State of the U.S. Vacation Timeshare Industry Study Shows Sales, Occupancy Rates Remain Steady
Industry Points to Sophisticated Consumer, Rental Market Growth
According to the State of the Vacation Timeshare Industry: United States Study 2011 Edition conducted by Ernst & Young, sales of vacation products held steady with a slight increase from the previous year, while nearly 80 percent of owners continued to travel to their timeshare destination. Ten percent of the timeshare occupancy rate was comprised of renters as more timeshare developers expanded their rental program offerings to reach consumers unfamiliar with vacation products.
In the past year, the industry has also added sophistication and ease to the way owners can buy timeshare intervals. Instead of selling just one week per year, many now offer increased flexibility by offering "points" that owners can use to customize their vacation needs. They can break up or extend vacation weeks, travel during various times of the year, and/or stay in various unit types at a range of locations. Some also offer biennial products that allow owners to use intervals every other year, instead of each year. About 73 percent of survey respondents have intervals of the traditional weekly variety; about 55 percent have some form of points-based products; and, 36 percent of respondents have biennials.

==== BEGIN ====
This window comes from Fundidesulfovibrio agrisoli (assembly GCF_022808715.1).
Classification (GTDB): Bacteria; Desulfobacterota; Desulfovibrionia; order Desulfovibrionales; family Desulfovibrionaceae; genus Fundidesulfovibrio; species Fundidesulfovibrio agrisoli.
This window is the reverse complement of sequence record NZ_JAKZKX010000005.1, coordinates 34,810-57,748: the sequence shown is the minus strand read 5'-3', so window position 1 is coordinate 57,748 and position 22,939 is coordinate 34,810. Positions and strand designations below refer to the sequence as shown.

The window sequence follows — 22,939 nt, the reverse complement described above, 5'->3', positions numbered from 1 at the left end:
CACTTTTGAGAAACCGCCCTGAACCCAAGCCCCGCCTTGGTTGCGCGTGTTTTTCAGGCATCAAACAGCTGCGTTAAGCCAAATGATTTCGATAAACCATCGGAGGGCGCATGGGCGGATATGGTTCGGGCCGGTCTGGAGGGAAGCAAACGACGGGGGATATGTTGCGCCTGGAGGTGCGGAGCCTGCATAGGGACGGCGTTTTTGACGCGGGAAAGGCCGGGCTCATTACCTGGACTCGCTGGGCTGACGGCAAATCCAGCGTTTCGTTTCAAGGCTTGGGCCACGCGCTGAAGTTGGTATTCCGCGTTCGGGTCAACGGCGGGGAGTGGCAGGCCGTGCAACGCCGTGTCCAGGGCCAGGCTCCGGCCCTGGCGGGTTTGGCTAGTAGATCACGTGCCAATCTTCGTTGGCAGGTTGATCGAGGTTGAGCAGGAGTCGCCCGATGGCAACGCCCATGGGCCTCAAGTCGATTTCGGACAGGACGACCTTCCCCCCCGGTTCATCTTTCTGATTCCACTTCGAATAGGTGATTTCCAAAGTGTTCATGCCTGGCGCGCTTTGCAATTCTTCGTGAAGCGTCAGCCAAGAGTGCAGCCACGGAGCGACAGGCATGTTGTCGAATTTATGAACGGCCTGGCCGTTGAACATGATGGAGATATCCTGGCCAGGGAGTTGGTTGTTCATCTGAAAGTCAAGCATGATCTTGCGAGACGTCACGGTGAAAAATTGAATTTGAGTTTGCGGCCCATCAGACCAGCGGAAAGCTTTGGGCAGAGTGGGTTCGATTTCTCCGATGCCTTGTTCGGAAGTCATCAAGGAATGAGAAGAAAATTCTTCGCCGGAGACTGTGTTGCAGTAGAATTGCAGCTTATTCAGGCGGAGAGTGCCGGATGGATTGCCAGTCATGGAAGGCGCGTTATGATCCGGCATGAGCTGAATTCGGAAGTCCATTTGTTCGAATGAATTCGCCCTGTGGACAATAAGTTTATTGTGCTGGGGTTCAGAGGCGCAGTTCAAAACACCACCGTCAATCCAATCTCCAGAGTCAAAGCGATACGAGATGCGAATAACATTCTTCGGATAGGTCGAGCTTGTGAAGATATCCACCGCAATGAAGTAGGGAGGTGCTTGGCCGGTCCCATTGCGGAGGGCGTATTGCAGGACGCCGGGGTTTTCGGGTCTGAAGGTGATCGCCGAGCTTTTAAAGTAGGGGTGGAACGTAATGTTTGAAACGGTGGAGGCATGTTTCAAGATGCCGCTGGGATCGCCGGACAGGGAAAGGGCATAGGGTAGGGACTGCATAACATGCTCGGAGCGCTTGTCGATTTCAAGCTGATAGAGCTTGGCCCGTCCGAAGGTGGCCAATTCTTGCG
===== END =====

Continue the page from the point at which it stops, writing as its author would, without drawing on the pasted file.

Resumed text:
The growth in the rental market is another indicator of the industry's vitality. Renters comprised ten percent of timeshare stays last year, or 7.9 million nights rented, of the 79 percent total occupancy. "Developers look to rental programs as a way to reach new consumers and experience the products first-hand," continued Nusbaum. Currently, 82 percent of timeshare resorts offer some form of rental program.
Other report highlights show that 55 percent of new timeshare sales come from new owners, while 45 percent of timeshare sales are from those who already own a timeshare with that developer. This demonstrates high satisfaction with the product through repeat buyers. In addition, the sales costs associated with repeat sales are lower than for first time buyers.
The industry's outlook for the future remains positive based on its track record and performance over the last several years in attracting lenders to the industry, drawing new owners into the market, maintaining sales price levels, and continuing to inform and educate the public about the timeshare product.
The report was conducted by Ernst & Young and commissioned by the American Resort Development Association (ARDA) International Foundation.
Lou Ann Burney